Dawn Reader

Dawn Reader
from Open Door Coffee Co.; Hudson, OH; Oct. 26, 2016

Tuesday, October 30, 2012

Learning from the Best? (Part 2)

After I posted yesterday, I remembered another reading machine that my mother had used in her classroom--and that had also been there in the Aurora Middle School lab in 1966: a device called a tachistoscope, another device that projected reading passages for specified amounts of time.  It supposedly helped improve speed and comprehension.  For me, the only thing that increased was rage.

Now--back to online learning, the topic I raised at the end of my post yesterday.  Near the end of my career, I was using the Internet ever more heavily each year.  Western Reserve Academy used a web application called Moodle, and there I was able to store all sorts of goodies for my students--from vocabulary lists (lose yours? go to Moodle!) to syllabi (lose yours? go to Moodle!) to worksheets of all sorts (lose yours? go to Moodle!).  I used to tell them: With Moodle even the most voracious of dogs cannot eat all this homework.  And it was an enormous convenience.  Students could access it from any Internet-capable device, so the ancient and even revered student excuse (I didn't know about it) was Gone with the Wind.

I also stored all sorts of links on Moodle.  Things related to allusions in our readings.  Video of writers we were studying.  Stuff I mentioned in class.  Articles from the New York Times and other periodicals.  MP3 or video files of poets reading (my students liked to watch Billy Collins reading his poem "The Lanyard": Link).  And on and on and on.  It was just stunning, really.  In one story (I'm too lazy to go look it up right now) Hemingway mentions a specific moment in a specific boxing match with Jack Johnson.  It's on YouTube.  A link posted on Moodle!  Smugly, I would also post links to my book reviews from the Cleveland Plain Dealer (See?  The teacher has homework, too!)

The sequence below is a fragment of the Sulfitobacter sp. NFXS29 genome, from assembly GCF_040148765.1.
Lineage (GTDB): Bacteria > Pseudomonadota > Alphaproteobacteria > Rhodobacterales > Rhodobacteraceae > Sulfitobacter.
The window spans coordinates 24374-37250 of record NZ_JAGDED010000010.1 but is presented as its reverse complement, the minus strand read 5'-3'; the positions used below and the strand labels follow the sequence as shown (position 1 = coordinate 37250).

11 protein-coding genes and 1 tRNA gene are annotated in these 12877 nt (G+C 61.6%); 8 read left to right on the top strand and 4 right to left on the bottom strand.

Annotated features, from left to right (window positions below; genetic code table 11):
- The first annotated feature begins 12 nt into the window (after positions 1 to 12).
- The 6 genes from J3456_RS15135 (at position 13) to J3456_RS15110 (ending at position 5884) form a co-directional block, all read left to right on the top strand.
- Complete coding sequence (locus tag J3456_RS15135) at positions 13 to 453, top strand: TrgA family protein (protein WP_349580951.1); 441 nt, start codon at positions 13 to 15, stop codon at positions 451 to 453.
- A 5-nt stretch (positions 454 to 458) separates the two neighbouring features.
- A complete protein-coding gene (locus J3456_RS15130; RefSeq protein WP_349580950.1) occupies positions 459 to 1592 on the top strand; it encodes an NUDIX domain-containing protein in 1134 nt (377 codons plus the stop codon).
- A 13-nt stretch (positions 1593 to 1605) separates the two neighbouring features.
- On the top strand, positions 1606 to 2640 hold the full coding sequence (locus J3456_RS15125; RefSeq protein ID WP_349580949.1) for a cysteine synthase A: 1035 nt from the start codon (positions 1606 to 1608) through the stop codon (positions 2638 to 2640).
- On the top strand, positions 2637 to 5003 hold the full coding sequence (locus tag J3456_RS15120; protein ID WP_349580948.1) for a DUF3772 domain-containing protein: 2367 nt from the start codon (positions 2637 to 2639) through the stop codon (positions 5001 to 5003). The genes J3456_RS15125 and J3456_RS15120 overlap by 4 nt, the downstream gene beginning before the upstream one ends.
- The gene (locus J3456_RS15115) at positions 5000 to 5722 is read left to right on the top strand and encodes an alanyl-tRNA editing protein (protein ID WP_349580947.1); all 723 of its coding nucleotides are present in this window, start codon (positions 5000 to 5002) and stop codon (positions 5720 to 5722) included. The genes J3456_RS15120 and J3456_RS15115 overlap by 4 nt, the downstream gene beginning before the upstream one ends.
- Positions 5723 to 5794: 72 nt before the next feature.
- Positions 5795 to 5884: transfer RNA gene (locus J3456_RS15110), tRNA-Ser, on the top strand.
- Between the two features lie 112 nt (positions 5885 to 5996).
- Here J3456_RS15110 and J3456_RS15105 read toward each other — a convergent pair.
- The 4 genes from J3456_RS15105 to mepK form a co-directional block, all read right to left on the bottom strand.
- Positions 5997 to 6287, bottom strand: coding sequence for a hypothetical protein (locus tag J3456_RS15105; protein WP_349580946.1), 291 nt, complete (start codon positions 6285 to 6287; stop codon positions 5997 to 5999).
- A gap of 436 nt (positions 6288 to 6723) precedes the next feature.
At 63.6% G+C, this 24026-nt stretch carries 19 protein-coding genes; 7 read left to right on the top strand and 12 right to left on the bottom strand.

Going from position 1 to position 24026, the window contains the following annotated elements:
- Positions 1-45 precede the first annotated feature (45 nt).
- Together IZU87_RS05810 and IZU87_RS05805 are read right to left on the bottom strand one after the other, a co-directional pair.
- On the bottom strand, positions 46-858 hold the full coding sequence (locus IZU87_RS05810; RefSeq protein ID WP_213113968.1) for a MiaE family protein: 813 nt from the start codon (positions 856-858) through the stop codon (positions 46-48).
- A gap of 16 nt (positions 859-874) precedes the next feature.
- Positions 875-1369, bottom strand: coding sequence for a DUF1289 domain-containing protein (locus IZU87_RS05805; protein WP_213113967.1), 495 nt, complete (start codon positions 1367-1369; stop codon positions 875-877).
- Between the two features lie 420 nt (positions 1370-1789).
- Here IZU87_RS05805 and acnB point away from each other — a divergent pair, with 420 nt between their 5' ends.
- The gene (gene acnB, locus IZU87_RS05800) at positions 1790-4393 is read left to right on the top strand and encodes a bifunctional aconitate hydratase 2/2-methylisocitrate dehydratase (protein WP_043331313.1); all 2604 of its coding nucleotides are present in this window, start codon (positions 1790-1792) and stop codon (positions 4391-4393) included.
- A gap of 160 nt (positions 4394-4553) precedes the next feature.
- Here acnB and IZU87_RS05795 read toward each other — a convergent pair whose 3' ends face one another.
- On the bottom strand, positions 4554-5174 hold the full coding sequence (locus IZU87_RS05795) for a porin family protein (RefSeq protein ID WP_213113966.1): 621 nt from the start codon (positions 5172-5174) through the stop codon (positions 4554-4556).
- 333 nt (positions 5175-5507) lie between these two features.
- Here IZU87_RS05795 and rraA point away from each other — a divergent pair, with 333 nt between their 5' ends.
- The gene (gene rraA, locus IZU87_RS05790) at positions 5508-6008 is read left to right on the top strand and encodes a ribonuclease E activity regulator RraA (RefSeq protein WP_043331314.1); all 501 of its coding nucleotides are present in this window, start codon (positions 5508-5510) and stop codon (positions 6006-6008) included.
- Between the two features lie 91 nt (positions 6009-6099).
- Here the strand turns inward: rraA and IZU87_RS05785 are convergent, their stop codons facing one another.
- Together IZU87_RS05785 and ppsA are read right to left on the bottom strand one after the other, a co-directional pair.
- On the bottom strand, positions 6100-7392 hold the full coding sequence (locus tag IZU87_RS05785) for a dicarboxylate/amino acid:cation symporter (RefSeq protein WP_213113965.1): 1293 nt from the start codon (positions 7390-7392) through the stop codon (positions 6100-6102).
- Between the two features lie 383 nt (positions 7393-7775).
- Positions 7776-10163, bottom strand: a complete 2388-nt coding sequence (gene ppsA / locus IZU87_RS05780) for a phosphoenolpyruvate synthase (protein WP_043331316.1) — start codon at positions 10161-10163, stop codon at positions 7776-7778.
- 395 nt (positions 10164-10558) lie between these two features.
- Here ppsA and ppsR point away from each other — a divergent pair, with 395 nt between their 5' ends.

I'd store examples of student essays on Moodle, suggestions for this and that, pictures of things we'd done in class ...

Oh, and one student a few years ago read Adventures of Huckleberry Finn on his iPhone--not some old edition of the novel but the very one we were using in class (the Univ of Calif Press).  Same illustrations, same pages.  He didn't miss a thing--except the touch of the paper and the heft of the volume.  (Huck Finn)

In my classroom in the twilight of my career I had access to things unthinkable at its dawn.  Internet.  A digital projector.  Who needs a blackboard anymore?  Chalk?  An overhead projector (my favorite tool earlier on)?

I also used email to keep in touch with students.  Somebody miss an assignment?  ZAP! goes an email to Somebody.  Students routinely emailed me, too, with questions about this and that.  Oddly, I at first found it annoying ... then liberating.  When the question seemed relevant to the entire class, I'd forward it to all of them.  I would also routinely send them links to things I'd read or seen or heard--especially from NPR's Writer's Almanac--birthdays of our authors, publication anniversaries, etc.

Students would submit their papers to me electronically, and I would use Word's "Review" feature to edit and comment on them, then zap them back for revision.  Later, when I had to write college recommendations for students, I could look at the digital file of essays I kept on each one for a refresher about their strengths and weaknesses as writers.  Later, they would send to me drafts of their college application essays for my thoughts.

But this--Moodle, email, electronic grading of essays--was about the extent of my online teaching.  I, the human being, the teacher, was ever a factor.  I did not make the next step: working with students I never saw, students living elsewhere, students who never met me, never met with other students.

And that is what I want to write about tomorrow

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